View of Downtown Seattle, Ballparks, and Olympics
Walking Path (I-90 Trail)
Access to Dr. Jose Rizal (12th Ave) Bridge
West side of 12th Avenue South
There are two classic views of downtown Seattle. The most photographed and most iconic is from the north side at Kerry Park on Queen Anne. It’s the one you see most often on postcards and in magazine articles. The second is from the south at Dr. Jose Rizal Park on Beacon Hill. It’s the view that is most often photographed at night with light trails on the freeways.
The drawback of this particular view is that Jose Rizal Park is on a hillside, and so is only partially accessible for those with mobility issues. The classic viewpoint is down a steep trail that leads to the dog park, and from there you can also find the fence at the edge of the hill to get your camera shots. (From what I’ve seen posted online, photographers have torn a hole in the fence to stick your lens through at the most popular spot.)
Those with mobility issues aren’t left out of the views at this park, however. A great (just not the classic) view is available right next to the parking lot.
Dr. Jose Rizal Park stretches out along 12th Ave South at the northwest tip of Beacon Hill. It’s a much larger park than it first appears from the street because only a very narrow strip of ground is at street level. The park immediately drops down the side of the hill and most of the useable acreage is down below.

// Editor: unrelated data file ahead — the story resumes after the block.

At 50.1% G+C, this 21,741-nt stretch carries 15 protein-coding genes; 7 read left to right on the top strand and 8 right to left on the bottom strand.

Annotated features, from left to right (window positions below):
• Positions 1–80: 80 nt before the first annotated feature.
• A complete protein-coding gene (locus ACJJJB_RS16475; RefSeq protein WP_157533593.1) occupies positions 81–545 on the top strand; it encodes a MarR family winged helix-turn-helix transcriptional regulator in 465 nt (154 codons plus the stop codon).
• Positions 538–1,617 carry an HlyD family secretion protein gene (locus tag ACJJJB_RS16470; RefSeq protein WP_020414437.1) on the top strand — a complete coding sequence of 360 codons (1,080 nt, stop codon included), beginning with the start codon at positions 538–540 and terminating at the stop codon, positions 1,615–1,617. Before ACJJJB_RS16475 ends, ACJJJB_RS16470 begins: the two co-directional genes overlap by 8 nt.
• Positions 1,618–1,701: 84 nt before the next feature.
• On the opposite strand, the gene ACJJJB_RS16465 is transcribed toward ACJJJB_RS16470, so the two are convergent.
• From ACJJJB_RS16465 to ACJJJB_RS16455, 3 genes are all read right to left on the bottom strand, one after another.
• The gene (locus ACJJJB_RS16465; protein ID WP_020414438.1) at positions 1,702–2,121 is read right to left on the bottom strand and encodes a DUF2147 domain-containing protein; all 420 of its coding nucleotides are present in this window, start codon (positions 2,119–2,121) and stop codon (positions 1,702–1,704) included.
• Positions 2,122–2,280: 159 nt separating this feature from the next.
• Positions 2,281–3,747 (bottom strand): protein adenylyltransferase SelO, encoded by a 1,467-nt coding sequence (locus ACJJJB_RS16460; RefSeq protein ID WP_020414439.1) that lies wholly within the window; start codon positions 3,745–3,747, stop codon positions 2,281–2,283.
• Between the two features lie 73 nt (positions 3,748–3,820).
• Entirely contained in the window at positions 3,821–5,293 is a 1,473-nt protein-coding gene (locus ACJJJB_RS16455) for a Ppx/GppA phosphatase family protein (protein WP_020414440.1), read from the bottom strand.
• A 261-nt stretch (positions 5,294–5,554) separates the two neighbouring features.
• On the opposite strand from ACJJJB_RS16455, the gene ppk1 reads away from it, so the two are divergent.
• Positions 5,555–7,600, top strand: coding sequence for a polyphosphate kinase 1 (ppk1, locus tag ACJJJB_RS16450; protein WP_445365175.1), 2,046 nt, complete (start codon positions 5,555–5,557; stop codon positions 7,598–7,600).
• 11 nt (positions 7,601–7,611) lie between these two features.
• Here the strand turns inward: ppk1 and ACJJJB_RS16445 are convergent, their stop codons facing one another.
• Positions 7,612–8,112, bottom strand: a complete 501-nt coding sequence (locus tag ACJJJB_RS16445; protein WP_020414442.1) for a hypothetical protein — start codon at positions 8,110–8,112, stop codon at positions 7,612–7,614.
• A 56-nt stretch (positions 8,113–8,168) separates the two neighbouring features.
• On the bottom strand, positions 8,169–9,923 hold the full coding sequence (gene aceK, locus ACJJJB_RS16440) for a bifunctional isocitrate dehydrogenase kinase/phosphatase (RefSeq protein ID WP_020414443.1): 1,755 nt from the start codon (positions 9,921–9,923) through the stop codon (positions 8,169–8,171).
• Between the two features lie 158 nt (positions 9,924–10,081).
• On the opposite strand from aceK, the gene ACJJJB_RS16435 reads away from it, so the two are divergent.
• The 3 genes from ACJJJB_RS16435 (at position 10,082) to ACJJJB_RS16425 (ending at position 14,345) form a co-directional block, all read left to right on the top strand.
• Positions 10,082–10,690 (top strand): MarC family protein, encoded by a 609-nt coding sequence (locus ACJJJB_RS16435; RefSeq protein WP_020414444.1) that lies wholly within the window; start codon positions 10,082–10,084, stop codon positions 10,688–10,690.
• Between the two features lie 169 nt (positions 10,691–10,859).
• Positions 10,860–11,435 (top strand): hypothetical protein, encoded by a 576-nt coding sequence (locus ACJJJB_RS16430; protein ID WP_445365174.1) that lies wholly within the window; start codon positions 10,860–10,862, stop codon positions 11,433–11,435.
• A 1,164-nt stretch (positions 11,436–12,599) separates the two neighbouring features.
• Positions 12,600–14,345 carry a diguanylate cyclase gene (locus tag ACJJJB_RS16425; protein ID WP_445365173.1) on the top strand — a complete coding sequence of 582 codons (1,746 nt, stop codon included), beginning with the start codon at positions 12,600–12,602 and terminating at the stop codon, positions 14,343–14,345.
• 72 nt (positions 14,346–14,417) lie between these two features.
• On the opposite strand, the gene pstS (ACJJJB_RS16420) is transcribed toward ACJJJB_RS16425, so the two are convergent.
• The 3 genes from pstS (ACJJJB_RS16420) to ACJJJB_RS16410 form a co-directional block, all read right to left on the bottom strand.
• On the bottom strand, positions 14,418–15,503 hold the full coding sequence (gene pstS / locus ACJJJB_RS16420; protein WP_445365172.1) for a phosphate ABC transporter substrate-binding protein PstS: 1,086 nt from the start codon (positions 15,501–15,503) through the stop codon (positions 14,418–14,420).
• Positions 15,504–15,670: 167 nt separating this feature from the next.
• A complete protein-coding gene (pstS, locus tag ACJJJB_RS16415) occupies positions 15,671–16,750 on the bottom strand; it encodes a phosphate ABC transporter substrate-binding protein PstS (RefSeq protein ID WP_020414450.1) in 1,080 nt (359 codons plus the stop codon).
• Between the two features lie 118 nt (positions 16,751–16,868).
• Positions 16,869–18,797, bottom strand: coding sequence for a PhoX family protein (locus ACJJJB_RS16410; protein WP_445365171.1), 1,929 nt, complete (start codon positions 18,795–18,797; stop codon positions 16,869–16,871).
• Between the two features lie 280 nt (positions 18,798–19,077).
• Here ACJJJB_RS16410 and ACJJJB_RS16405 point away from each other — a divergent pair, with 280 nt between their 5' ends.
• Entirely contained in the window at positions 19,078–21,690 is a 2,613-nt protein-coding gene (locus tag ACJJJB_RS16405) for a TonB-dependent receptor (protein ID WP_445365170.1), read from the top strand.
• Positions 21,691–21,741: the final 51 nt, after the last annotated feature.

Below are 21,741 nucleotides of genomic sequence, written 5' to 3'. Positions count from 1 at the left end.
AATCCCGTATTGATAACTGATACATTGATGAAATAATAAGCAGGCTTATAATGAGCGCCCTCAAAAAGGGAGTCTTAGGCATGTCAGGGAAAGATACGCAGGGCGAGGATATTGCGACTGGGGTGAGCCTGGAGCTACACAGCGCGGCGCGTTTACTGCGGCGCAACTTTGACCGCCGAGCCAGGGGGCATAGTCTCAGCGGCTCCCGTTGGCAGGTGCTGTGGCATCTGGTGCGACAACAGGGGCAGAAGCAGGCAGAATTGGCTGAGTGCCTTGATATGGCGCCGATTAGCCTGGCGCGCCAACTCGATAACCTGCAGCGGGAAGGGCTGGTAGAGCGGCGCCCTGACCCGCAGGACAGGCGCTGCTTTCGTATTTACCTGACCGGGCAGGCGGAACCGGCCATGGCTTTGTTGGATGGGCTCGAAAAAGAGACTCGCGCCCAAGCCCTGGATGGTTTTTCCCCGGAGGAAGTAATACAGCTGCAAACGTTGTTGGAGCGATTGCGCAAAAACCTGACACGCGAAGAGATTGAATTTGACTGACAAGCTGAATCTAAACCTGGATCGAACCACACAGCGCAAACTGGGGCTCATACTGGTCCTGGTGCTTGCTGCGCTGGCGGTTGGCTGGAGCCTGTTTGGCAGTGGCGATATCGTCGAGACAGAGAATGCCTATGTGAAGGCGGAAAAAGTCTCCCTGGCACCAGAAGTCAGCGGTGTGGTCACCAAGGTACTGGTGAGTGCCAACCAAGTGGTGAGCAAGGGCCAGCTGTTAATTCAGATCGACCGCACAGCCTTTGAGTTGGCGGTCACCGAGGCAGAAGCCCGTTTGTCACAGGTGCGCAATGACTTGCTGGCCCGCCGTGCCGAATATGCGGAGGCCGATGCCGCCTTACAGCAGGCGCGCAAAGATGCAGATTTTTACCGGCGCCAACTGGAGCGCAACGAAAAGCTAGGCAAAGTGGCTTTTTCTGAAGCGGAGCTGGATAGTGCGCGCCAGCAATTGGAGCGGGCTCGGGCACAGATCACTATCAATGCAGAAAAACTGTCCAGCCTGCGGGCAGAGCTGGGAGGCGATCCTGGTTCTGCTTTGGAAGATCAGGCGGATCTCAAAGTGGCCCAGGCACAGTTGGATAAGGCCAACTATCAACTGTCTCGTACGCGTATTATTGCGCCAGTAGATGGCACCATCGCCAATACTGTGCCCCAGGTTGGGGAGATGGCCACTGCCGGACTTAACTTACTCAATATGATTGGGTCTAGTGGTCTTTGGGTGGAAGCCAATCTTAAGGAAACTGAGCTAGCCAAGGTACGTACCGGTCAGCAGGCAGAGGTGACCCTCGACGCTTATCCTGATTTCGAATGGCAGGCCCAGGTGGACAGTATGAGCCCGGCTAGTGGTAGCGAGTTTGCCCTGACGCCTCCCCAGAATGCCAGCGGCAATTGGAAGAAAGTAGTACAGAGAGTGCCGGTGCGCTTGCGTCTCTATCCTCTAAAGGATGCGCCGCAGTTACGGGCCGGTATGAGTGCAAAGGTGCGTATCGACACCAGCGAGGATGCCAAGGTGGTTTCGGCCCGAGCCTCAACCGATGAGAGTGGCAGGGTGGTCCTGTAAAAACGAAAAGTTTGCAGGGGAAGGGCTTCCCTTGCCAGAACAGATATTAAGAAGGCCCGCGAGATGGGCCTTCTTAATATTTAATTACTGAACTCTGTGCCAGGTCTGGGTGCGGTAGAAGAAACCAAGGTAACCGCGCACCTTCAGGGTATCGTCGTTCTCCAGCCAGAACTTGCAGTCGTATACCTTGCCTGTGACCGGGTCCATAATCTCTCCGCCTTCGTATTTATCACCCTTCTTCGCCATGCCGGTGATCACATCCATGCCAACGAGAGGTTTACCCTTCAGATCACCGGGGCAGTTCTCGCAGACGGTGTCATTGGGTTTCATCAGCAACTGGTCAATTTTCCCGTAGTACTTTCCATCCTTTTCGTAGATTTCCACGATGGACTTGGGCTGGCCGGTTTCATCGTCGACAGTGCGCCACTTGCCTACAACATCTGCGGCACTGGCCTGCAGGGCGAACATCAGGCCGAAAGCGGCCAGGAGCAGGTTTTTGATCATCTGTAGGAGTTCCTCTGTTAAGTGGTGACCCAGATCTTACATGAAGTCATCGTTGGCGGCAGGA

There are three main ways to access the lower park. Within the park are two steep trails with steps set into the soil of the hillside. One is at the dog park entrance and the other is near the south end of the parking lot.
A less strenuous, but longer distance, alternative is to arrive at the park on foot or bike from the south or east via the I-90 Trail. The I-90 Trail is a paved walking/biking path that wraps around the entire north end of Beacon Hill, and then continues on east across the floating bridge. The path travels through the lower level of the park. Using this method you’d need to find a convenient path access point, such as parking on the street along Sturgus Park to the east.
I haven’t been to the lower level of the park, but from what I could see from above it looks like it would mostly be attractive to those out for a hearty walk, fit people with dogs, and photographers after the classic view. If you’re looking for a park with easy access to trees, walking paths, and lawns, or to take the kids to play, you’ll want to go elsewhere.
We’ll start our tour of the park’s accessible areas at the north end. If you’re heading south across the 12th Avenue Bridge take the first right turn after the bridge and the park is on your right. In several feet street parking along the curb begins.
If you can’t manage the steep hill down to the lower level of the park but can handle a short distance on a slope, you can park here and walk back to the bridge for a great view. Shooting from the bridge is very popular with photographers, and the pedestrian walkway across the bridge is nice and wide so you can use a tripod without tripping people.
Just past a curve in the road is the dog park entrance. There is a double gate at street level and then steps set into the hillside trail lead down to the park proper. Walkers without dogs and photographers also use this gate to access the lower level and I-90 Trail.